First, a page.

The generation of East St. Louisans to come of age in the late sixties after Miles Davis reached stardom faced a very different city; population had reached a peak of near 80,000 in the post-war boom and was steadily decreasing. Into this evolving social dynamic of dispossession and gang violence, a musician named Allen Merry took a job as activities director at the South End Neighborhood Opportunity Center.
Born in rural Tennessee, Merry had worked as a musician in Nashville for a decade, playing with Hank Williams, Little Richard, and Ray Charles. Merry brought that hard-earned wisdom to the teens at the Center, as a major focus of his work became music (and music business) lessons. Soon a group of performers and bands known collectively as the Young Disciples captured the imagination of the region and performed weekly on local television while securing one of the best practice spaces in the city through the generosity of the Mayor: the old City Hall, located at Broadway and Collinsville Avenue.
I made up my mind to stay away From the hurt you bring to me I’m gonna save my love for a sure thing - "I'm Not Afraid of Love"
Sharon Clark’s “I’m Not Afraid of Love” is one of the standout singles from Merry’s subsequent YoDi label. As a child, Clark lived next door to Ike and Tina Turner in East St. Louis, and she would silently sit on the steps of their home, listening to them practice. Like many of the songs that sprang from the inner lives of the Young Disciples, Clark’s lyrics merge guarded realism with a youthful, yearning optimism. After Allen Merry’s mentorship, Clark would realize those dreams, touring the world with Oliver Sain and eventually forming her own group.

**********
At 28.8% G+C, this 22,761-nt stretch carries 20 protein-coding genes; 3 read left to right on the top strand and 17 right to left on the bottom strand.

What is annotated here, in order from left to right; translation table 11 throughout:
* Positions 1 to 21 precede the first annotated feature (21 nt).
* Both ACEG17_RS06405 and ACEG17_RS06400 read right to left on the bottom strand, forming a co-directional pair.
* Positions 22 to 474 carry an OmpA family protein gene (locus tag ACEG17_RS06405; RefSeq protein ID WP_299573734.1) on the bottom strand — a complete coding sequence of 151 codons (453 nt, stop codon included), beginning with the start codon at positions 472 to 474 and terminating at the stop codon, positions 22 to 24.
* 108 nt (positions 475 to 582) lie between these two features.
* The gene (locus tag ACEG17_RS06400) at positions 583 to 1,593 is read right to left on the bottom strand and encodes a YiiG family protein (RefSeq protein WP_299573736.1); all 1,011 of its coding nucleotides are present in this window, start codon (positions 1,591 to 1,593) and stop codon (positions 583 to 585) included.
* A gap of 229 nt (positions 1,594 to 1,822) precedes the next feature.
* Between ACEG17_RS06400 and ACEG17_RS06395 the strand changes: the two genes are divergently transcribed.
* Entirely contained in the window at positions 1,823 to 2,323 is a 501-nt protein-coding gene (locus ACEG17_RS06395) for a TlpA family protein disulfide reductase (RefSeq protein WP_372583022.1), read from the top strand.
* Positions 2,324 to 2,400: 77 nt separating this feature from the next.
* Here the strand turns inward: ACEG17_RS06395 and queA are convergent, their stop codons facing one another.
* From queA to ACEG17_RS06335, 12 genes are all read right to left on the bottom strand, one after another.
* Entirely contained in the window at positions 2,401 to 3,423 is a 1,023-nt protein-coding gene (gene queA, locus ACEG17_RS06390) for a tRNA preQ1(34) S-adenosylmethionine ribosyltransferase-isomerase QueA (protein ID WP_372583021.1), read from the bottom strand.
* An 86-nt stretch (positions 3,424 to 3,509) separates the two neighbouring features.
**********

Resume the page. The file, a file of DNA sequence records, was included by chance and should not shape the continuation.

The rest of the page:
Forty years later, Unladylike would harness the same aspirations, though from a different cultural moment. A collaboration of two female MCs – Tee and Gunna – the group first came to local attention through their club hit “Sit Down,” a favorite at Club Casino in East St. Louis, one of the premiere spots in the regional rap scene that had the advantage of being open until 6am, long after its competitors across the river shut their doors. With support from owners Ced and Keisha Taylor, the group was able to travel to New York City and enter a music showcase, the results of which led to a record contract with the legendary Def Jam record label.
It's a new type of style, not crunk, just a whole Midwestern type of flavor. We have a different sound. We bring energy to our music, excitement. We bring the fun back into hip-hop, especially coming from two females. We're out to show other female artists out there that it's still possible to do it. - Tee
The video for the lead single from Unladylike’s first and only official release, Certified, pays homage to Club Casino’s role in their career and the musical life of the city. In “Bartender,” as Tee and Gunna rap about an extended night of revelry, of getting “scummy dummy” with the whole club, the video plays out a storyline that begins with signing to Def Jam and concludes with a $20,000 tab. In the final scene, the two musicians wash dishes to pay off the night’s fun, under the watchful eye of Ced Taylor.
In 2012, after a 23 year run, Club Casino closed its doors. While civic leaders and law enforcement long attempted to curb the club’s hours of operation, the fatal shooting of three men in the parking lot forced Taylor to close the doors. Once the host to an arc of artists from the Temptations to Gucci Mane, the building was recently discovered to be the site of an illegal tire dumping operation, with more than 1,000 tires stacked on the dance floor.